Construction and house builder Galliford Try has agreed a £42 million deal to buy Morrison Construction from Anglia Water Group.
The combined company will have a forward order book of £1.3 billion after the link up which needs the approval from Galliford's shareholders.
Galliford, whose Midland operations are centred on Hinckley, said it would be placing 46.8 million shares at 107p to raise £50.1 million to finance the deal.
The equity issue will raise £47.3 million after expenses while Galliford said the acquisition would be earnings enhancing "in the medium term".
I t follows Galliford's £67 million purchase of Lincolnshire housebuilder Chart-dale in January.
Under the deal, Galliford will acquire the UK construction services division of Morrison, which is based at Sutton Coldfield, a nd has an annual turnover of £330 million.
It will also get Morrison Project Investments - the Edinburgh based arm which invests in PFI schemes, but not the support services side which will be retained by AWG.
M orrison is currently involved in two early stage PFI investments: the Defence Housing Executive (DHE) project in Portsmouth and the Highland Schools project.
Founded in 1948, Morrison Construction has approximately 1,500 employees based in eight offices throughout the UK and provides services in the areas of building and infrastructure (including highways maintenance), to both public and private sector clients.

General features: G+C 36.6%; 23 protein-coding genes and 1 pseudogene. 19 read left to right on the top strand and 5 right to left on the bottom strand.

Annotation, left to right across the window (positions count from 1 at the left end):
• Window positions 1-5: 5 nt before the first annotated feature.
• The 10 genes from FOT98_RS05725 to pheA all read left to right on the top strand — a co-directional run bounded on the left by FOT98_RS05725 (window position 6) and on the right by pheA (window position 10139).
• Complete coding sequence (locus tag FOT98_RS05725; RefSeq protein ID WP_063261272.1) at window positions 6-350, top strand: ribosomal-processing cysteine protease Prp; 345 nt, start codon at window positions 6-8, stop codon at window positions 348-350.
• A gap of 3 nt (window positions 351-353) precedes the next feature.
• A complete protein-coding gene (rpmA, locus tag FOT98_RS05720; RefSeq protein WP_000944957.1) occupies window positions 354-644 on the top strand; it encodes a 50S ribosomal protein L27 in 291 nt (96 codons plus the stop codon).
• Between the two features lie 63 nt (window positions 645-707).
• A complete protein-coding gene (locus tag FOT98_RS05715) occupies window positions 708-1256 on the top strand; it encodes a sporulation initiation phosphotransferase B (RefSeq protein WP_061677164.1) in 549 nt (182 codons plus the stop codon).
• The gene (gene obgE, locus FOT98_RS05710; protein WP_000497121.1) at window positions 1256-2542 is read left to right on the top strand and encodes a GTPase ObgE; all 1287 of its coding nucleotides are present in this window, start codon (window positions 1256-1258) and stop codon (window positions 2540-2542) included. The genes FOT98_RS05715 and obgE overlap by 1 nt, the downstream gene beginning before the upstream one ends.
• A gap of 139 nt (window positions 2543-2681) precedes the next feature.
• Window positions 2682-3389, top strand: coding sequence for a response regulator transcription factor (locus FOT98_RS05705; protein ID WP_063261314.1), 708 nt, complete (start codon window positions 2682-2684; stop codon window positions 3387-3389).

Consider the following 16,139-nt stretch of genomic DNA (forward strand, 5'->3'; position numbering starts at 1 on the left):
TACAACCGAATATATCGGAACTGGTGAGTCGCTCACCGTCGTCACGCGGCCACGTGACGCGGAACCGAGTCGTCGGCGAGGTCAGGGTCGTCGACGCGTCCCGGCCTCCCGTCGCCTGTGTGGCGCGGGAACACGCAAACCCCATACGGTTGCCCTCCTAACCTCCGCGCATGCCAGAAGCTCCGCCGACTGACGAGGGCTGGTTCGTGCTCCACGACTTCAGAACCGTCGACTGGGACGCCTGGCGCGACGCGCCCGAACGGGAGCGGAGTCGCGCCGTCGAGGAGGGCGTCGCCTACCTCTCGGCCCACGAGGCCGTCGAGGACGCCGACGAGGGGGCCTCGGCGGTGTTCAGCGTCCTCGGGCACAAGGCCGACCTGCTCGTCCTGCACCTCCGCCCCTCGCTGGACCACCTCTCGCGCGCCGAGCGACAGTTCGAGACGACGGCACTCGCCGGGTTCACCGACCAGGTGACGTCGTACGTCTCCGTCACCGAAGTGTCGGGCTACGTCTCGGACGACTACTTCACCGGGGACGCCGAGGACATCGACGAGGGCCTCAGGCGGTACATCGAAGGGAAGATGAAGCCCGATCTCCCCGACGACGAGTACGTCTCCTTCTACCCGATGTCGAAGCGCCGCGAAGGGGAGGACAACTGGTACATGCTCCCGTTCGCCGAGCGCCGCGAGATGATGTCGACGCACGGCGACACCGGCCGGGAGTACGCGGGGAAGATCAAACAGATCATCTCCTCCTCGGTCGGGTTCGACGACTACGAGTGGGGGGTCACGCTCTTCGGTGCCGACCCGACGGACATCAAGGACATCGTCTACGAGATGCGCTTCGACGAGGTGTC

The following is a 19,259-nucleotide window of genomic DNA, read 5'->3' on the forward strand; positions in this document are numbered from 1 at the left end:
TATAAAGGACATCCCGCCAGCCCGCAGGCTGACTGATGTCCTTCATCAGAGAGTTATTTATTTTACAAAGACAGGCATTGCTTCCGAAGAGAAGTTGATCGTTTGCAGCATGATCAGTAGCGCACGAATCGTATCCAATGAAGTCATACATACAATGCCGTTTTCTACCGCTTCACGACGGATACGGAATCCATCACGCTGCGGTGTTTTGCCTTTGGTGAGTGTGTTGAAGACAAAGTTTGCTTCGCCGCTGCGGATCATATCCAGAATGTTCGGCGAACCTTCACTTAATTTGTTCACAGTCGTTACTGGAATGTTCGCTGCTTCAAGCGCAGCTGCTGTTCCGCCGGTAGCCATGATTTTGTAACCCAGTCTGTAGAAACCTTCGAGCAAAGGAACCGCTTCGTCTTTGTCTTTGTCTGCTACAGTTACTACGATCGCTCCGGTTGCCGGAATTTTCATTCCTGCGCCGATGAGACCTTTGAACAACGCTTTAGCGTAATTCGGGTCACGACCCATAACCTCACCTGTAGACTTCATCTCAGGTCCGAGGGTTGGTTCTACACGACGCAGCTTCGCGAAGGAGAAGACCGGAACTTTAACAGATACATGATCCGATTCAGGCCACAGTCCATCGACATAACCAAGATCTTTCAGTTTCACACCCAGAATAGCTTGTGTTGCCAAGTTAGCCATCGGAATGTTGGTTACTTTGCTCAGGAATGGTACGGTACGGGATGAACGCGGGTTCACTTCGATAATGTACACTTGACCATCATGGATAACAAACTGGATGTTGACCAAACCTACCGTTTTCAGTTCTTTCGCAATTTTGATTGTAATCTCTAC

The deal will allow Galliford to increase its presence in the water sector, where it already carries out construction work for United Utilities in the North West of England.
Morrison for its part has clients including British Waterways, the Highways Agency, HM Prison Service, the Department of Environment, health and education authorities, the Scottish Executive, Thames Water, Welsh Water, Yorkshire Water and National Grid.
Following the deal Morrison Construction will form part of Galliford Try's enlarged construction division.
But Galliford said there was unlikely to be office closures and only minimal staff reductions because there were few geographical and client overlaps.
It said the acquisition would give it the critical mass, financial strength and expertise to bid for larger, higher margin projects and enter the public and water sectors.
Operating cost savings of around £2 million per year and opportunities for participating in more PFI projects are expected to be achieved.
Greg Fitzgerald, chief executive of Galliford Try, said: "The businesses have complementary skills and market strengths, particularly in infrastructure and public sector projects, and their combination will create a UK construction business of significant scale and market presence.
"This is the s econd major acquisition we have announced this year and we are therefore taking this opportunity to raise additional equity through the placing and open offer in order to provide a suitable capital structure for our enlarged operations."
AWG said the Project Investments unit would continue to provide assistance to AWG in the management and future sale of its six remaining PFI investments, which have a current book value of £7.6 million.
AWG chief executive Jonson Cox said the deal was "a very good result for all parties".
Morrison Construction Services generated sales of £333 million and an operating profit of £400,000 in the year to March 2005.